Some labels' fine print often belies consumers' expectations. For example, a dishwashing liquid labeled "antibacterial" whose label also indicates it is a hand soap may provide antibacterial protection for the hands but not for dishes, as someconsumers might assume. Part of the problem is the regulatory conflict between FDA, which regulates personal hygiene products, and the Environmental Protection Agency, which regulates claims for cleansers, detergents and other similar products. Neither agency has shown much inclination to tackle the consumer confusion issue unless it can be shown to be a threat to public health. FDA has been reviewing its regulation of antibacterial personal-hygiene products since 1994 but says it needs more data on their safety and effectiveness. EPA has been somewhat more aggressive in cases where products are promoted as fighting germs when, in fact, the antibacterial ingredient merely preserves the product itself from deterioration.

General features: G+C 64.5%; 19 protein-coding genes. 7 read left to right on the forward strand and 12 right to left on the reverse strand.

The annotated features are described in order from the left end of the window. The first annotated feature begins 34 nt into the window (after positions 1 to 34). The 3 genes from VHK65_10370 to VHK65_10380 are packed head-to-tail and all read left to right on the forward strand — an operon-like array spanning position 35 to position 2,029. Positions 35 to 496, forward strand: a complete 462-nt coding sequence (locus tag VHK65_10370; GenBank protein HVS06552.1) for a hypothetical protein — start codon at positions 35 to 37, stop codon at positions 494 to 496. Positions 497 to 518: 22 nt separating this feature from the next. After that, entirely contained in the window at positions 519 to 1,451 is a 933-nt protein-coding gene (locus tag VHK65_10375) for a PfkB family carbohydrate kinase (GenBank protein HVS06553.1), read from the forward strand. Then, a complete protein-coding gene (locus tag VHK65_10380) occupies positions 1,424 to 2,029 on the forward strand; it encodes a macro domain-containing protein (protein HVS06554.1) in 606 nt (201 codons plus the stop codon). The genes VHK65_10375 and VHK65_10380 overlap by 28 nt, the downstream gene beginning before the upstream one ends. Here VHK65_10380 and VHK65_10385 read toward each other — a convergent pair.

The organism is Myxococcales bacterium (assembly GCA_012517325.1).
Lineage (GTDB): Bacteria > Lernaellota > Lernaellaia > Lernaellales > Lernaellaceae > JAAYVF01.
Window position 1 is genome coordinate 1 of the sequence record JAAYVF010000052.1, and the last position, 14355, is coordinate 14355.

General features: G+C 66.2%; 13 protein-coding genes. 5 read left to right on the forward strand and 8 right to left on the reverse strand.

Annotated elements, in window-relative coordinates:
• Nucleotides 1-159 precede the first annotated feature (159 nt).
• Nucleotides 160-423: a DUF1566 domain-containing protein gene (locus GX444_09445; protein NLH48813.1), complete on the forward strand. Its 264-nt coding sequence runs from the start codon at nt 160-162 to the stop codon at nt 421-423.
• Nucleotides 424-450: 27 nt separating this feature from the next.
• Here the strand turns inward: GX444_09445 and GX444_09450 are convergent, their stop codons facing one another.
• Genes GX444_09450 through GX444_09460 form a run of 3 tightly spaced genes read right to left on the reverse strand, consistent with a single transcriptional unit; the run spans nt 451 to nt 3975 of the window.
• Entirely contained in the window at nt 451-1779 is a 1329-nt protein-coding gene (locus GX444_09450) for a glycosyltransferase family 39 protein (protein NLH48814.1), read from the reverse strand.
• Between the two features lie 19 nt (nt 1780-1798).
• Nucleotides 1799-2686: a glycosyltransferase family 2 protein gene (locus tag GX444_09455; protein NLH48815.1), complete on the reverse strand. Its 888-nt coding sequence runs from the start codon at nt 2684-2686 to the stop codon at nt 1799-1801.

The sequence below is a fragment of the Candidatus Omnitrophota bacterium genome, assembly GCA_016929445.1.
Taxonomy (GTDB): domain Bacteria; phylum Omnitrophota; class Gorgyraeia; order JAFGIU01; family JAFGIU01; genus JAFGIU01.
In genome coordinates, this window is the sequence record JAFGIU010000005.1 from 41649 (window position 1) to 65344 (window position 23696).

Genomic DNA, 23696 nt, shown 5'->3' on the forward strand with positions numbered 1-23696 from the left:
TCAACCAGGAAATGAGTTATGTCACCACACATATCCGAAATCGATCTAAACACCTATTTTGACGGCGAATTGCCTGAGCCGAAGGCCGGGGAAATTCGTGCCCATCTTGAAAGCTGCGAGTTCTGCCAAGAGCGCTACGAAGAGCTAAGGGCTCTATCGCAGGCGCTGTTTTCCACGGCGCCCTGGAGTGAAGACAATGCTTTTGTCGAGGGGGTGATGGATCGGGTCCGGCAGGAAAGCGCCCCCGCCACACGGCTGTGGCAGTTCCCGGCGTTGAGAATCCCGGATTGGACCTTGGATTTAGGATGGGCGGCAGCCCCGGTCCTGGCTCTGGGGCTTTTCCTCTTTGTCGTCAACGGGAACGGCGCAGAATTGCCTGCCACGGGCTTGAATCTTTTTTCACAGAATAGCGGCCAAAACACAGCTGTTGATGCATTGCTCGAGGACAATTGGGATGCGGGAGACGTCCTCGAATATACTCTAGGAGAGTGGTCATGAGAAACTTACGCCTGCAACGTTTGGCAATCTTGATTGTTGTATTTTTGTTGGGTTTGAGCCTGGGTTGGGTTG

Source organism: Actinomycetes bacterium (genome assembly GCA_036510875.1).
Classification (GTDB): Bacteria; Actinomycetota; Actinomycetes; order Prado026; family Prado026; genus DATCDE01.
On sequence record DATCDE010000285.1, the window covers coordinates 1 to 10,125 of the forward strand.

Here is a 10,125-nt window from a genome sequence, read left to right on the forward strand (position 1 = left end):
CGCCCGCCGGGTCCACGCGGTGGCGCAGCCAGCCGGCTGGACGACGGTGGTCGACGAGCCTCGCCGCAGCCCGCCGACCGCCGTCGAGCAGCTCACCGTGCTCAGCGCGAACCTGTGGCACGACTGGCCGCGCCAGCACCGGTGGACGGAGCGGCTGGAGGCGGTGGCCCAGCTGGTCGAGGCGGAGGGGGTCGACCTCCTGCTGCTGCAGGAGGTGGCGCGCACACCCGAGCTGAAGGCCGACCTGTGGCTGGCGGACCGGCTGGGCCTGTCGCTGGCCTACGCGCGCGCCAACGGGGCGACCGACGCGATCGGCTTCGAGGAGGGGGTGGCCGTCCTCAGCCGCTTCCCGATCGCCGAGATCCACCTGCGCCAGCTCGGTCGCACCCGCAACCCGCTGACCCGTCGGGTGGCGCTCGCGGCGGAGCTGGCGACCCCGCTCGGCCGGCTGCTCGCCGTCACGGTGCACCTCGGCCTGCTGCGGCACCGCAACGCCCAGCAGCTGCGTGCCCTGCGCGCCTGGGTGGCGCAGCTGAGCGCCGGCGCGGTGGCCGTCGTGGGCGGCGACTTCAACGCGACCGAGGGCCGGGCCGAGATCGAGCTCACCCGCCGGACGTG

Antibacterial claims misleading?
Many types of household products sporting "antibacterial" labels are being snapped up by germ-wary consumers, but there is growing concern among government regulators and health professionals that many labels are misleading.
Nov 30th, 1998